Photo via HBO.com
The sputtering career of Julio Cesar Chávez Jr. looks like it may have come to a full stop. Despite being one of the biggest attractions on the American scene (his only start in 2014, back in March, remains the highest-rated fight on HBO this year), Chávez has made several strange decisions that threaten to keep him on the block for the foreseeable future.
Erratic as ever, Chávez, instead of rolling spliffs or filling blunts, seems to be all-in on snorting bath salts—at least as far as his profession goes. In the last few months, Chávez has dragged ass on big-money bouts with Gennady Golovkin and Carl Froch. Last week, in his latest gaffe, he declined a mandatory title fight against the limited and imminently beatable UNICEF super middleweight champion Anthony Dirrell. Over the same time span, however, Chavez has found the zest to squabble with his promoter, Bob Arum, virtually ensuring that “Junior” will remain inactive until next year. For Chavez, slipshod training habits—along with a vigorous nod to the good life between fights—have long stunted his momentum, and, given some of his well-documented pastimes, an extended layoff may force him to make his return on the Food Network and not HBO.
Like so many of his contemporaries (including Mikey Garcia, Yuriorkis Gamboa, and Andre Ward), Chávez is less interested in a ring than he is in micro-managing his financial affairs. But a bigger percentage of zilch is still zilch, and this is an equation fighters ought to learn by heart before they decide to sit out on the sidelines while their managers and lawyers continue cashing paychecks regularly.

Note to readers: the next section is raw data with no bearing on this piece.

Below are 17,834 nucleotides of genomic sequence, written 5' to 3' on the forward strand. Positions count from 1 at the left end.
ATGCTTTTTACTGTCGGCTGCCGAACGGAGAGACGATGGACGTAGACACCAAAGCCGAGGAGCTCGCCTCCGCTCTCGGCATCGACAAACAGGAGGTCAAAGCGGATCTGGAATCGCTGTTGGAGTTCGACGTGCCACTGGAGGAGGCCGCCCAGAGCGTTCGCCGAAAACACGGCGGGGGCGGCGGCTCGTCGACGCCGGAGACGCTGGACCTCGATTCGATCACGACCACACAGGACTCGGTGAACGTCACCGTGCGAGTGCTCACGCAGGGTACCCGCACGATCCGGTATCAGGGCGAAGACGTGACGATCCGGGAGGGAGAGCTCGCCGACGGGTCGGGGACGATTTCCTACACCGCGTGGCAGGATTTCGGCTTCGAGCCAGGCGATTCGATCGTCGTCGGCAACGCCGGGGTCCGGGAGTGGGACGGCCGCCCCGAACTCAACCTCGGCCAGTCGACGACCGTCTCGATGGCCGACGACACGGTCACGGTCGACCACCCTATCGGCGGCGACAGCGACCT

Erratic as ever, Chávez, instead of rolling spliffs or filling blunts, seems to be all-in on snorting bath salts—at least as far as his profession goes.
At 28, Chávez is almost as aimless now as he was as a teenager facing softies in sideshow attractions around Baja California a decade ago. Since debuting as a gawky teen in 2003, however, Chavez made millions of dollars, became a box-office flashpoint for a few years, and won a paper championship at middleweight. But Chávez, despite some exciting performances, remains, at heart, the dilettante he so often resembled outside of the ring.
In fact, Chavez and ambition parted ways a couple of years ago—and it looks like an amicable split based on irreconcilable differences. His last two fights were against rugged but mediocre Bryan Vera (recently flattened by Gabriel Rosado in a novelty fight—no ropes, no corners, two-minute rounds, a 17-foot circle embedded in a set resembling a roller derby track—promoted by Big Knockout Boxing), and you get the feeling that if only Chávez could face Vera exclusively, he would probably fight more often. Gearing up for topnotch competition, it seems, is beyond his reach these days. After dropping a decision to Sergio “Maravilla” Martínez in 2012, Chávez was suspended for failing his post-fight drug test. He claimed to have used marijuana during his lax training camp to calm his nerves and to help him battle insomnia. At times, Chávez sounded more like a potential case study for an issue of Psychology Today than a subject for Ring Magazine. Now, with only two fights in the last two years, Chavez seems close to admitting, through his non-actions, that prizefighting is not his main interest at the moment. Maybe it never was.
Carlos Acevedo is the editor of The Cruelest Sport and a full member of the Boxing Writers Association of America. His work has appeared in Boxing Digest Magazine, Maxboxing, Boxing World Magazine, and Esquina Boxeo.